GOOD READ: The hottest book in town is Scott McClellan’s expose of the George W. Bush White House. I had a hard time finding a copy this week but managed to snag one at Chaucer’s.
Not so highly in demand is Sally Bedell Smith’s unfriendly look at the trials and tribulations of the Clinton White House.
Despite the headlines, McClellan’s is not a nonstop Bush-basher. True, Bush’s former press secretary-PR man to be more accurate-nails the president for abandoning “candor and honesty” while pulling out all the stops in his use of propaganda to sell what McClellan terms an “unnecessary war.”
Bush’s fellow Texan stops just short of calling the man he once virtually worshipped a liar. In What Happened: Inside the Bush White House and Washington’s Culture of Deception, McClellan, who also worked for Bush when he was governor of Texas, cuts his former boss plenty of slack and throws more praise his way than many of his critics do.
In For the Love of Politics, Washington journalist Smith paints a picture of a Clinton administration equally reckless with the truth at times, although avoiding Bush’s major mistake: going to war. (“Bill lied but no one died,” as the saying went after the Monica Lewinsky scandal.)
McClellan’s book is laden with the sadness of a man talking about his fallen idol. “I thought the mentality of political manipulation had been largely the creation of our predecessors in the Clinton White House and that the leader I placed great hope in, George W. Bush, was dead set on changing it. He chose not to do so. Instead, his own White House became embroiled in political maneuvering that was equally unsavory, if not worse, much of it related directly to his most consequential decision as president-the decision to invade Iraq.
“Just as the Clinton presidency had done when it came to questionable activity, we perpetuated the endless investigations and scandals we’d vowed to move beyond by engaging in spin, stonewalling, hedging, evasion, denial, noncommunication and deceit by omission.”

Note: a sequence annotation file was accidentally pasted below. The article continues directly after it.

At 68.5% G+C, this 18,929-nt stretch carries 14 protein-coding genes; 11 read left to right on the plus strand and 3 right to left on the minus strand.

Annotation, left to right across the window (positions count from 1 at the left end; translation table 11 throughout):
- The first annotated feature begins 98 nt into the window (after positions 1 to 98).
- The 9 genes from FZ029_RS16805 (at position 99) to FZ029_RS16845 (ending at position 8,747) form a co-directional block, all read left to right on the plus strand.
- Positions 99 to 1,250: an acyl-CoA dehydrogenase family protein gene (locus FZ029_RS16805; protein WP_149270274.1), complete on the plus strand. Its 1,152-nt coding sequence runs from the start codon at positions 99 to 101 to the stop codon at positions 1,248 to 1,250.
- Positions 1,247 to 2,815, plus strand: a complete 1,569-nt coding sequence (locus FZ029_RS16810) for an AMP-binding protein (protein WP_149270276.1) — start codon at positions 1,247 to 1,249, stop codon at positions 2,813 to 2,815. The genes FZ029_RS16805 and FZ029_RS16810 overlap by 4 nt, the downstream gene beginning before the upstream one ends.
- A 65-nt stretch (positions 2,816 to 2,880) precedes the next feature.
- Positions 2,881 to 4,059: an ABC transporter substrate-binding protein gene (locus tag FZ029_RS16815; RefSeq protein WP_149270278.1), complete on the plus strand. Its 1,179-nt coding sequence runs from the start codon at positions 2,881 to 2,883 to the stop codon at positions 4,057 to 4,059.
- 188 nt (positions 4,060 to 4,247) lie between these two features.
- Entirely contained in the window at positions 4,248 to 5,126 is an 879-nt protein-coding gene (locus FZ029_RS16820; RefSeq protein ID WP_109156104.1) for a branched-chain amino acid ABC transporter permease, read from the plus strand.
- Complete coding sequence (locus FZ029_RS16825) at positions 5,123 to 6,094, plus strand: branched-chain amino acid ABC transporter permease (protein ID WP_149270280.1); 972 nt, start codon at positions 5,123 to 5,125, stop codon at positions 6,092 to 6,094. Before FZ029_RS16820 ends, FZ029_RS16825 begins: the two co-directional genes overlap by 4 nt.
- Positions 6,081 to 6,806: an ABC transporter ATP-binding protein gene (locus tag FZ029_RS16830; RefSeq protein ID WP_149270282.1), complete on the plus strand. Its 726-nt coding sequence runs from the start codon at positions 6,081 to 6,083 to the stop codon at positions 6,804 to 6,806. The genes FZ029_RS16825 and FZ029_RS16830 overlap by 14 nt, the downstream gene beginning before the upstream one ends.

Case in point: the infamous “16 words” in a Bush State of the Union address, where he claimed, “The British government has learned that Saddam Hussein recently sought significant quantities of uranium from Africa.” That hyped up the call for war, and was not only false, but some in the administration knew it, having sent former ambassador Joe Wilson over to Niger, where he reported that the rumor was based on forged documents. Bush was apparently left out of the loop on that.
When Wilson pointed the falsehood out in an op-ed piece, the White House attacked him and outed his wife, Valerie Plame, an undercover CIA agent. That was a crime, and after many denials all around, Vice President Dick Cheney’s right-hand man, Scooter Libby, was sentenced to prison for lying about it. Bush promptly commuted his sentence, saving him from prison, an act McClellan criticizes as demeaning to the legal process.
Perhaps McClellan’s most surprising revelation is that Bush’s apparent main reason to go to war in Iraq was his “idealistic post-9/11 vision of transforming the Middle East through the spread of freedom.” Of course, he also had no use for Saddam Hussein, and there was always the matter of oil.
But as McClellan points out, the White House couldn’t ask the American people to send their children to give their lives to bring democracy to a region that never had it, wasn’t ready for it, and perhaps didn’t even want it. Enter WMD: Hussein and the imaginary nuclear weapons threat.
McClellan, not surprisingly, is taking a beating for blowing the whistle on his former boss and his associates. The ironic thing, however, is that most of the nation knew all this Bush administration monkey business, or strongly suspected it. McClellan is also taking heat for standing by while all the lies and propaganda were being passed around. Why didn’t he protest or just quit?
McClellan’s excuse: He got taken in just as the rest of us were. He was lied to about who leaked Plame’s secret ID to the press, among other things. And, to his everlasting regret, he unknowingly passed on the lies to the nation.
“What I do know is that war should only be waged when necessary and the Iraq war was not. Waging an unnecessary war is a grave mistake. But in reflecting on all that happened during the Bush administration, I’ve come to believe that an even more fundamental mistake was made-a decision to turn away from candor and honesty when those qualities were most needed.”
McClellan also blames the national media, which, by emphasizing “conflict, controversy and negativity,” ignores the larger issues. The so-called “liberal media” in fact was too easy on the Republican president and deferential to his administration and became “complicit enablers” of Bush’s strategy, McClellan charges.
If Bush did not learn important lessons from Clinton’s mistakes, will the next administration do better?